Modern Living Room Curtain Designs & Ideas
Photos by Gaszton
The dining room is open to the living room, and we wanted the 2 spaces to have an individual personality yet flow together in a cohesive way. The living room is very long and narrow, so finding the right sofa was of utmost importance. We decided to create 2 distinct entertaining areas using the Molteni & C Freestlyle Sectional. Since the backs are separate pieces from the seats, the whole sofa can be reconfigured in any number of ways to fit the situation. The fabric for the sofa is a beautiful charcoal with great texture, providing the perfect backdrop to all of the colorful pillows from Maharam, Knoll Textiles and Missoni Home. In one area we used a pair of Moroso Bloomy Chairs to create an intimate seating area, perfect for enjoying cocktails. In the other area, we included the owner’s existing Ligne Roset Facet Chair for a pop of color. Instead of tables, we used Molteni & C ottomans for maximum flexibility and added seating when necessary. The wall features a customized built-in cabinet that holds the stereo equipment and turntable, along with 2 illuminated benches from Molteni & C that provide great soft indirect light. The geometric shape of the wall unit is counterbalanced by the incredible piece of artwork by Erin Curtis. Finally, the layering of 3 Golran Carpet Reloaded rugs create the perfect platform for the furniture, along with reinforcing the modern eclectic feel of the room.
(c) 2005 Cesar Rubio, photographer
Whipple Russell Architects
William MacCollum, Art Gray Photography.
SchappacherWhite Architecture D.P.C.
Amy Noel Design
formal living room of Rancho Sante Fe estate, all furniture custom designed by Amy Noel, Spiridon lighting hung by electrician Milton Akenson, silver leaf beams by artist Gretchen Kyle
This open concept dining & living room was very long and narrow. The challange was to balance it out with furniture placement and accessories.
architect : oded tal
Slightly Quirky Ltd
Brief was to refurbish the apartment keeping exsisting marble floor. I was asked to create a look that would appeal to a wide age group and give a feel of home rather than hotel to this long stay property.
Matarozzi Pelsinger Builders
A complete interior remodel of a top floor unit in a stately Pacific Heights building originally constructed in 1925. The remodel included the construction of a new elevated roof deck with a custom spiral staircase and “penthouse” connecting the unit to the outdoor space. The unit has two bedrooms, a den, two baths, a powder room, an updated living and dining area and a new open kitchen. The design highlights the dramatic views to the San Francisco Bay and the Golden Gate Bridge to the north, the views west to the Pacific Ocean and the City to the south. Finishes include custom stained wood paneling and doors throughout, engineered mahogany flooring with matching mahogany spiral stair treads. The roof deck is finished with a lava stone and ipe deck and paneling, frameless glass guardrails, a gas fire pit, irrigated planters, an artificial turf dog park and a solar heated cedar hot tub. Photos by Mariko Reed Architect: Gregg DeMeza Interior designer: Jennifer Kesteloot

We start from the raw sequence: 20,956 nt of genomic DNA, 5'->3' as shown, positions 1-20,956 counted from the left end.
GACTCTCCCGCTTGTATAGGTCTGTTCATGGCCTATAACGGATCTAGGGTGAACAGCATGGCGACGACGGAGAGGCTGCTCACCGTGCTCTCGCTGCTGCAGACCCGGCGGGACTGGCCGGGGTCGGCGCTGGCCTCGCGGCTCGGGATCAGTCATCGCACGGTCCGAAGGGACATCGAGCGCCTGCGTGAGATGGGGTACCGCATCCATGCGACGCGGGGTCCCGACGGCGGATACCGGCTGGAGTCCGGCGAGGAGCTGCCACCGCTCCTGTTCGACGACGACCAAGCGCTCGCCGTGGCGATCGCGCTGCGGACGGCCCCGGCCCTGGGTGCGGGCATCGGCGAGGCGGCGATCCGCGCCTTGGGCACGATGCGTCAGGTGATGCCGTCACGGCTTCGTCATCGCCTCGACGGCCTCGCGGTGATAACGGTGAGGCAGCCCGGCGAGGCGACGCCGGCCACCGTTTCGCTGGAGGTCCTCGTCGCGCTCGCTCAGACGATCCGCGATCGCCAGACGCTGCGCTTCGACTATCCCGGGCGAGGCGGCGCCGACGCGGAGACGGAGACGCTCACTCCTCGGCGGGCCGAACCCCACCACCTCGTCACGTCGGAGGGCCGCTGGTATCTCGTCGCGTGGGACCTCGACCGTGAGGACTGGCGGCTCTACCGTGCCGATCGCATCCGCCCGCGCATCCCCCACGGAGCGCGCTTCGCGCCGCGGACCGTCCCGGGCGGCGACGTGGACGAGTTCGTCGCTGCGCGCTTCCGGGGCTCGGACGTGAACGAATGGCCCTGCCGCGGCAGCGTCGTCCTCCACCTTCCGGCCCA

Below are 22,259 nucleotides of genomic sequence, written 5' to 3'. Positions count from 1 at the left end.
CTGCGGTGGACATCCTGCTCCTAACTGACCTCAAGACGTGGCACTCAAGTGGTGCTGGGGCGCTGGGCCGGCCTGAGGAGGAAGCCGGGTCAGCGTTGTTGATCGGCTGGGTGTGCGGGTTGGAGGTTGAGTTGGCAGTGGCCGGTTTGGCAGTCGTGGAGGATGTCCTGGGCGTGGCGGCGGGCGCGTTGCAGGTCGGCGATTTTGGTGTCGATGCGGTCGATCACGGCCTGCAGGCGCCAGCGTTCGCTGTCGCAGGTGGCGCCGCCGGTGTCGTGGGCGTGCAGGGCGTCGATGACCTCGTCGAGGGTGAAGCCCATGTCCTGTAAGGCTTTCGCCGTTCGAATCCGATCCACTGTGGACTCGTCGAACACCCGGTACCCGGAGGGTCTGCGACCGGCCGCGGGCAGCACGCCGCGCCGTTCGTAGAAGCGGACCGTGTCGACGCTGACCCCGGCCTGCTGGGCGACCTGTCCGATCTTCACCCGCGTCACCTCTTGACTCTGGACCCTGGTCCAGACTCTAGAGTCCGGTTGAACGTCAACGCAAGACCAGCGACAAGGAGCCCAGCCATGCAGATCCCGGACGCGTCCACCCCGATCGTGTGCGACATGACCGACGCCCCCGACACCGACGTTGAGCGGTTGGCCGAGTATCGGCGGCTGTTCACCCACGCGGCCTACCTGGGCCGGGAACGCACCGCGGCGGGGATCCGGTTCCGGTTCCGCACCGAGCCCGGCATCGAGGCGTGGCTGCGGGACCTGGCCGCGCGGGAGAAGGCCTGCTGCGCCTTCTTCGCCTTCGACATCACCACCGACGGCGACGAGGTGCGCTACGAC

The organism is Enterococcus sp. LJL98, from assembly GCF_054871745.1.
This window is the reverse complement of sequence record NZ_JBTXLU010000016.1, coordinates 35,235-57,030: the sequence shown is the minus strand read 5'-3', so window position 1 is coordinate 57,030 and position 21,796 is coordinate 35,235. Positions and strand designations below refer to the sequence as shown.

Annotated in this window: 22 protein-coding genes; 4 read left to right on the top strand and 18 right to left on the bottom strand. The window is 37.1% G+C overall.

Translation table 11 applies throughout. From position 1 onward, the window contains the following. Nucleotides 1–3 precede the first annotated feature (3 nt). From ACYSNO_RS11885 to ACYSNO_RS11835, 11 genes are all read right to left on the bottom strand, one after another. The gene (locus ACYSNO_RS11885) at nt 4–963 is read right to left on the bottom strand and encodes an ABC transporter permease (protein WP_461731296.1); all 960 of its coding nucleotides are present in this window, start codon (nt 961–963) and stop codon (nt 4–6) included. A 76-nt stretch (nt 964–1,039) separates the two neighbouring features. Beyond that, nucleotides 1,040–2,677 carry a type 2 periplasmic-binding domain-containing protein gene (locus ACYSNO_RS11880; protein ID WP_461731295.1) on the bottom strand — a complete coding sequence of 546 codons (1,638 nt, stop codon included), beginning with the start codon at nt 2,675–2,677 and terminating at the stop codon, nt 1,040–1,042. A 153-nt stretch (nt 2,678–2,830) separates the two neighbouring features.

more info on www.n-design.pl
Fotografie Frank Schoepgens
Architektin: Ute Piroeth
DHD Architecture and Interior Design
This 1899 townhouse on the park was fully restored for functional and technological needs of a 21st century family. A new kitchen, butler’s pantry, and bathrooms introduce modern twists on Victorian elements and detailing while furnishings and finishes have been carefully chosen to compliment the quirky character of the original home. The area that comprises the neighborhood of Park Slope, Brooklyn, NY was first inhabited by the Native Americans of the Lenape people. The Dutch colonized the area by the 17th century and farmed the region for more than 200 years. In the 1850s, a local lawyer and railroad developer named Edwin Clarke Litchfield purchased large tracts of what was then farmland. Through the American Civil War era, he sold off much of his land to residential developers. During the 1860s, the City of Brooklyn purchased his estate and adjoining property to complete the West Drive and the southern portion of the Long Meadow in Prospect Park. Architecture + Interior Design: DHD Original Architect: Montrose Morris Photography: Peter Margonelli http://petermorgonelli.com